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The weight of a whale on a visual scale

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How do you lift a whale? The question has been asked by many researchers for generations. Better yet: How do you weigh a whale? Even better: Why would you weigh one?

Danish scientists from the Aarhus Institute of Advanced Studies (AIAS), along with U.S. scientists from Woods Hole Oceanographic Institution (WHOI), thought it was time those questions were answered.

And as it turns out, the answers may be found — like many in the environment — through the use of drones.

Accurately measuring the weight of whales has always been a challenge, but drones and their imaging systems are taking it on. Courtesy of Fredrik Christiansen/ the Aarhus Institute of Advanced Studies.


Accurately measuring the weight of whales has always been a challenge, but drones and their imaging systems are taking it on. Courtesy of Fredrik Christiansen/ the Aarhus Institute of Advanced Studies.

Whale scientists — they’re called cetologists, by the way — have tried to capture weight measurements before, but their only samples (patients?) were beached whales. The ones in the ocean proved to be too challenging to measure. They are, after all, very large, very slippery, and very aquatic. And the cetologists were skeptical about whether these measurements were even helpful because beached whales are usually either too bloated or too deflated for accurate analysis.

In a recent study funded by the National Geographic Society, researchers focused on a specific part of the world and on a specific whale to conduct physical checkup experiments. They focused off the coast of Península Valdés in Argentina, deep in the clear waters where the southern right whale dwells. And the drones took to the skies.

Aerial photos from the drones were taken of 86 whales and inserted into a computer model to take the measurements and convert them to weight. But why?

“Knowing the body mass of free-living whales opens up new avenues of research,” said Fredrik Christiansen, lead author of the study and assistant professor at AIAS. “We will now be able to look at the growth of known-aged individuals to calculate their body mass increase over time and the energy requirements for growth.” (To be clear, he was still talking about the whales.)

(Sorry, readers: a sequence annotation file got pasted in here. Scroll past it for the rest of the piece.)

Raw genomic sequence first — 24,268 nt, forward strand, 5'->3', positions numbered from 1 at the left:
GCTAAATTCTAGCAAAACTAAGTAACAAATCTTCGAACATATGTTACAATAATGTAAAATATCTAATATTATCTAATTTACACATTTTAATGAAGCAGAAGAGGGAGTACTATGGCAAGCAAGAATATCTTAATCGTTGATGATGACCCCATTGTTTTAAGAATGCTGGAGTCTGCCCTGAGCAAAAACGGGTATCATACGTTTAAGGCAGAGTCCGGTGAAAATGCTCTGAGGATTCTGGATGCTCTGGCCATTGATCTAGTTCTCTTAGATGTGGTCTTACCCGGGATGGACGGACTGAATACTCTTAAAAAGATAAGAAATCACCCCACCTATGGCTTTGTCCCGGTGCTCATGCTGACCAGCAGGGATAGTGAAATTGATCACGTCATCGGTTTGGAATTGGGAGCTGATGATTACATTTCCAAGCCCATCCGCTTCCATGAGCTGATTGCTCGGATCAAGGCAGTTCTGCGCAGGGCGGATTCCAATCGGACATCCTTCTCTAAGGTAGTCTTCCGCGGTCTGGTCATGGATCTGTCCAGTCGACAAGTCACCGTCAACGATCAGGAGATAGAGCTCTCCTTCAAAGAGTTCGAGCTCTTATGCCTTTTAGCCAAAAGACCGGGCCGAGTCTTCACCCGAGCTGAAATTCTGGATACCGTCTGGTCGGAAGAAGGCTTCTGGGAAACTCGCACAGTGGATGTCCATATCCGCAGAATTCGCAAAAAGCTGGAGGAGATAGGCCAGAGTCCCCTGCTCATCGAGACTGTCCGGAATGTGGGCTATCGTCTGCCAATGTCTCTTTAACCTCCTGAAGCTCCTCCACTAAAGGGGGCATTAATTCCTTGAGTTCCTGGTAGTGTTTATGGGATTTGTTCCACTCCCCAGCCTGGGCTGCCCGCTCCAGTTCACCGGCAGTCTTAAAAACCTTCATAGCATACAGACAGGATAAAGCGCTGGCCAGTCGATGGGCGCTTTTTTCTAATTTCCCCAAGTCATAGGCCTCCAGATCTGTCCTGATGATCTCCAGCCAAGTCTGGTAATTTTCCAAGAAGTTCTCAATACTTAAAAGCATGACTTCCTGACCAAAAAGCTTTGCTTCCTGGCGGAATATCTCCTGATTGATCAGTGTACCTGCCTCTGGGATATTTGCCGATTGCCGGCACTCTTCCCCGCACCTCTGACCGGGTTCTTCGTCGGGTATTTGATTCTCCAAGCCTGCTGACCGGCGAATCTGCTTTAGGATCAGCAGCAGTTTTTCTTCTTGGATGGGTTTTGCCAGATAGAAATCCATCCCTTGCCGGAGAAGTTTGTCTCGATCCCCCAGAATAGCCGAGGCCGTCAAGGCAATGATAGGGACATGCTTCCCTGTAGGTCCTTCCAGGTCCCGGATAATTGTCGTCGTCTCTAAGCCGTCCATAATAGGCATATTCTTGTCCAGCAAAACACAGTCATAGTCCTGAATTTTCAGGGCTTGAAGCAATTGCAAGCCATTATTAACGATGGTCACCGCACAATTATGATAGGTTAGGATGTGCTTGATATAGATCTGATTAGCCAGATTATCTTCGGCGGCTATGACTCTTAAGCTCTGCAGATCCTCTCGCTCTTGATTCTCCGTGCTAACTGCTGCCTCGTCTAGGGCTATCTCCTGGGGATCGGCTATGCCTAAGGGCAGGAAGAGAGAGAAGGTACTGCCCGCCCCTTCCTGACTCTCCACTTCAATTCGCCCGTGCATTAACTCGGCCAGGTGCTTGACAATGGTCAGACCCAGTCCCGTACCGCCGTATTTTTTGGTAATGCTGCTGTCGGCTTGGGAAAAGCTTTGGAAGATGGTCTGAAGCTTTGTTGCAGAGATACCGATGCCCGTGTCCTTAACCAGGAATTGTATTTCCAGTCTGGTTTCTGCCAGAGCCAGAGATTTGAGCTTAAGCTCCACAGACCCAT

Another benefit to the study is learning how much prey the whales typically need, information that would provide further insight into the local ecology. One of Christiansen’s co-authors, Michael Moore, a biologist from WHOI, noted that weight measurements will give accurate calculations for life expectancy.

“Weight measurements of live whales at sea can inform how chronic stressors affect their survival and ability to produce offspring,” Moore said.

With the researchers’ success in measuring southern right whales, they are pondering what other mammals they could finally measure. They may even consider blue whales, which are way too big for the average bathroom scale.

Christiansen said the new method will help advance future studies in ecology, physiology, and bioenergetics — making it possible “to finally include this central variable into future studies of free-living whales.”

Another wave of success for drones, and whales.

EuroPhotonics
Winter 2019
Picture This

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